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The Impossible Choice Posted about 4 years ago

The choice of IRB Player of the Year may well come down to Saturday’s test between England and New Zealand, assuming that Dan Carter is passed fit to play. How do you choose between Richie McCaw and Carter? How do you choose between the first man to climb Everest and the first man to reach the South Pole. It seems like the impossible task.

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But here is my selection for the IRB Player of the Year…

4. Owen Farrell

The young Englishman was a surprise IRB selection, but there is more to his game than is sometimes appreciated. Farrell is a fine goal kicker, he will tackle anything, he takes the ball to the line well and he is very good at seeing space behind the line and chipping over the top.

If I have a reservation, Farrell lacks a wee bit of electricity, that surge of pace to take him to the next level. He may just be a 12 playing 10, but it will be fascinating to see how he goes against the All Blacks.

Kicking high on Corey Jane is a disaster, but Farrell may be able to manipulate New Zealand with the type of attacking kicking game that the Italian first five used so well against them.

3. Frederic Michalak

At age grade level it seemed that Frederic Michalak would be capable of anything, but then it all went a little wrong. He froze a few times on the big stage and would drift through some games. He lacked the consistency of the very top players.

At last Michalak has found the consistency to go with the vision that always set him apart. He had two big games for the Sharks in the quarter and semi of the Super 15 and he has brought that form into the French team.

He is seeing the opportunity to run, kick or pass, but it seems he is no longer second guessing himself. Michalak is playing the game as he sees it, without hesitation or insecurity, and that makes him a formidable player.

1= Richie McCaw

Richie’s season has reflected his hunger to prove that the All Blacks are true world champions. He has led that mission and has defined his year by his performance in the black jersey. Richie has reached fitness levels to achieve things that the others can’t. His heart and drive are remarkable.

It is quite extraordinary how he has been able to change his game over the years. The man is a chameleon. The biggest difference between the All Blacks leader and the others is that Richie has never been a one trick pony.

Once upon a time he was a ball snaffler. But in recent times he has worked on his skill, speed and power through contact to become one of New Zealand’s best ball carriers. Richie is now a challenger to Kieran Read as the best carrier in a black shirt. That’s a big change.

He is also now a hell of a big tackler. In the past he would take a man down in a way to be able to contest for the ball. Now he knows when to contest and when to hit hard.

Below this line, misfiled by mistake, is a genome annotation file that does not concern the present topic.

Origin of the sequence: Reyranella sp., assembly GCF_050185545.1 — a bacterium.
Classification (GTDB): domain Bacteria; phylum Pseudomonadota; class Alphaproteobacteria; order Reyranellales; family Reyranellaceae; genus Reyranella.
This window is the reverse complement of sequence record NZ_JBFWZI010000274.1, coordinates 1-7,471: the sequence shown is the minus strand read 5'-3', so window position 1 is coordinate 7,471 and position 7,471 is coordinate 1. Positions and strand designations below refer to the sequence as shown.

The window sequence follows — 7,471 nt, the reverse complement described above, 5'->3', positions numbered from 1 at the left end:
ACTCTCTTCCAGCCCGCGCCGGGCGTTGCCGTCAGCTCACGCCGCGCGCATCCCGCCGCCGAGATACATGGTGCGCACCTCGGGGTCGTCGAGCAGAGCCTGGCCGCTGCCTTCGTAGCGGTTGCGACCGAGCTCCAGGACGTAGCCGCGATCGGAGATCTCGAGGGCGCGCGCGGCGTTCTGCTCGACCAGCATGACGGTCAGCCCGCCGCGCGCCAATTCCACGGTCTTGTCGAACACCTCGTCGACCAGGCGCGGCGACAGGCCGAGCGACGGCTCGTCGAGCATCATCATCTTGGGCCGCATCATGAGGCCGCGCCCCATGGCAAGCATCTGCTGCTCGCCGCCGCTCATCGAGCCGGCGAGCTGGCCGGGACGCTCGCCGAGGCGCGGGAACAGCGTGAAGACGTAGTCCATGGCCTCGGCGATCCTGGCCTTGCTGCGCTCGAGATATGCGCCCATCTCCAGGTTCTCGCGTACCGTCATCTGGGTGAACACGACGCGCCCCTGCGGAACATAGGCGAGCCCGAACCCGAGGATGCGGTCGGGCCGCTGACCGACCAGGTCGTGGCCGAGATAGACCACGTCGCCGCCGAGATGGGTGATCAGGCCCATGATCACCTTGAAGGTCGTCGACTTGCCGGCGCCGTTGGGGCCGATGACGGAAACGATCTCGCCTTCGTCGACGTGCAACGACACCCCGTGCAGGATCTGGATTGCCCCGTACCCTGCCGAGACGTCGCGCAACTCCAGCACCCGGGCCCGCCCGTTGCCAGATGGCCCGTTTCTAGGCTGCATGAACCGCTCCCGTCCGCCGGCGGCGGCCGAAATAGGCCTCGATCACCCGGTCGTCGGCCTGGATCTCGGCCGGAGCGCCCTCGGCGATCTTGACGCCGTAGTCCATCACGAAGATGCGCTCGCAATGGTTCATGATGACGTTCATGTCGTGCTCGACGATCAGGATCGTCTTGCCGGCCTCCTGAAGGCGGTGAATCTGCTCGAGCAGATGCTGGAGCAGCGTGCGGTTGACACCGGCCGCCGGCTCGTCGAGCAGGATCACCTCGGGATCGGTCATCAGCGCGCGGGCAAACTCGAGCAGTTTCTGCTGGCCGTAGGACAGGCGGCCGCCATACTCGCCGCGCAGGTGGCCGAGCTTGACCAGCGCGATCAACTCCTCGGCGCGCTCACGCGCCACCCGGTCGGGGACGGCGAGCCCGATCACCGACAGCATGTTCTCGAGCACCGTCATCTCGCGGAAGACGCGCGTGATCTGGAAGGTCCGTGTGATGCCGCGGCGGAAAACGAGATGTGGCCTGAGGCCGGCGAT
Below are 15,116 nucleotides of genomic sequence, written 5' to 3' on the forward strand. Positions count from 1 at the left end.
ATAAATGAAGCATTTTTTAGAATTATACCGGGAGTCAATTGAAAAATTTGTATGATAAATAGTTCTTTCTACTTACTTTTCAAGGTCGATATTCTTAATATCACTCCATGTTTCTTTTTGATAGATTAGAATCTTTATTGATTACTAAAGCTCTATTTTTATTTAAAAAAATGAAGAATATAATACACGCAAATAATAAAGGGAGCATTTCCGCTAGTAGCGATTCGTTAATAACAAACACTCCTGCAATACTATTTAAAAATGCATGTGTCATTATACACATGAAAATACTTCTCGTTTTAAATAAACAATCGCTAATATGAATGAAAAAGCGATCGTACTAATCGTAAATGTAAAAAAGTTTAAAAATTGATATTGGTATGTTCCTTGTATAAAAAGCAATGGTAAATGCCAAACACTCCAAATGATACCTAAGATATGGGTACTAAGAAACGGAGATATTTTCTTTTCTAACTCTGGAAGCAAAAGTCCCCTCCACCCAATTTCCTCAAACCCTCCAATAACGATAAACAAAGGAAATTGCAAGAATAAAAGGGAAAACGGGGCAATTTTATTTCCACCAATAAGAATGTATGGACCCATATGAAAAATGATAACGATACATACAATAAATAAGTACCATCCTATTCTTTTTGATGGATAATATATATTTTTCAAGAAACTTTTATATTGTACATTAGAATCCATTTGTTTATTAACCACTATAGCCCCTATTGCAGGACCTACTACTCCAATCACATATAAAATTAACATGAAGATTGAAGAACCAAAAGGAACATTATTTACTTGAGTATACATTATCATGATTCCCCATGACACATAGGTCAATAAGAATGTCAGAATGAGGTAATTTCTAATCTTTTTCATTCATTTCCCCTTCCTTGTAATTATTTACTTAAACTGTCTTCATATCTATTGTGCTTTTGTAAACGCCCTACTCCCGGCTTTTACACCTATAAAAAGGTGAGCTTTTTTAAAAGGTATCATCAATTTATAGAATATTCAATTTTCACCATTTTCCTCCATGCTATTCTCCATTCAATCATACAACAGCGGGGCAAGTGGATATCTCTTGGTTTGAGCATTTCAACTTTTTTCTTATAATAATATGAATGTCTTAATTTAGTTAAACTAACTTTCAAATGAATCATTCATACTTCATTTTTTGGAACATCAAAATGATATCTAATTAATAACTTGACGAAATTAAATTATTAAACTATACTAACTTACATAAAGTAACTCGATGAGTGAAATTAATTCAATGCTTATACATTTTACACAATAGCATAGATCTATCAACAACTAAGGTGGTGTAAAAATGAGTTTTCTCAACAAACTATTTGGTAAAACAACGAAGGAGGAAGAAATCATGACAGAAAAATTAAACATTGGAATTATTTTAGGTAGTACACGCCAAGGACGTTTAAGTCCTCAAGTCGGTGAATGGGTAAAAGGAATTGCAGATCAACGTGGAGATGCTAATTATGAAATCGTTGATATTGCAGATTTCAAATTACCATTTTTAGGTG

There may also now be no better man in the game at contesting the central position at kick-off time. It is quite phenomenal the way the New Zealand captain has developed. If he has a weakness, Richie fixes it. He may just have nothing left to fix.

1= Dan Carter

Dan has comparable hunger to Richie, but perhaps for slightly different reasons. Missing the knock out stages of the World Cup has made Dan desperate to take New Zealand forwards to an unbeaten season.

That said, no one should underestimate his contribution at the World Cup. Dan led the 9,10, 12 unit and his group had a ‘wot if’ plan in case Dan was injured. When he did go down, Dan was almost as significant a player off the pitch as on it.

I am sure that coaching his peers at the World Cup has brought Dan’s game up to an even higher level this year and I suspect he has done the same for Aaron Cruden. Dan was always an imposing man to coach because he is so good and thinks so much about the game, but this year Dan has moved ahead again.

When the team has needed him to step up, he has done so. This desire for an unbeaten year will drive him against England and, if fit, he will put on a masterclass on a ground he particularly enjoys. When Dan made that error against Scotland, he took his game up to a level that touched perfection.

How can you choose between Carter and McCaw in 2012. They would both be gold medal winners at the Olympics. I hate sitting on the fence but, just sometimes, a draw is the right result. This might just be the year.

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_Graham Henry on Wayne Smith:_ "Wayne is the best coach I have ever coached with. He has a huge work ethic, does lots of research and has a great feel for the game. At the moment he is the defence coach and is also involved with our counter attacking strategy. He is a very thoughtful man and takes a major interest in how we use turnover ball. He has been going around with a little camera which he uses to track individual players for a whole game. It has proved quite embarrassing for some. There is nowhere to hide and the players soon learn where they have to step up. Top bloke."

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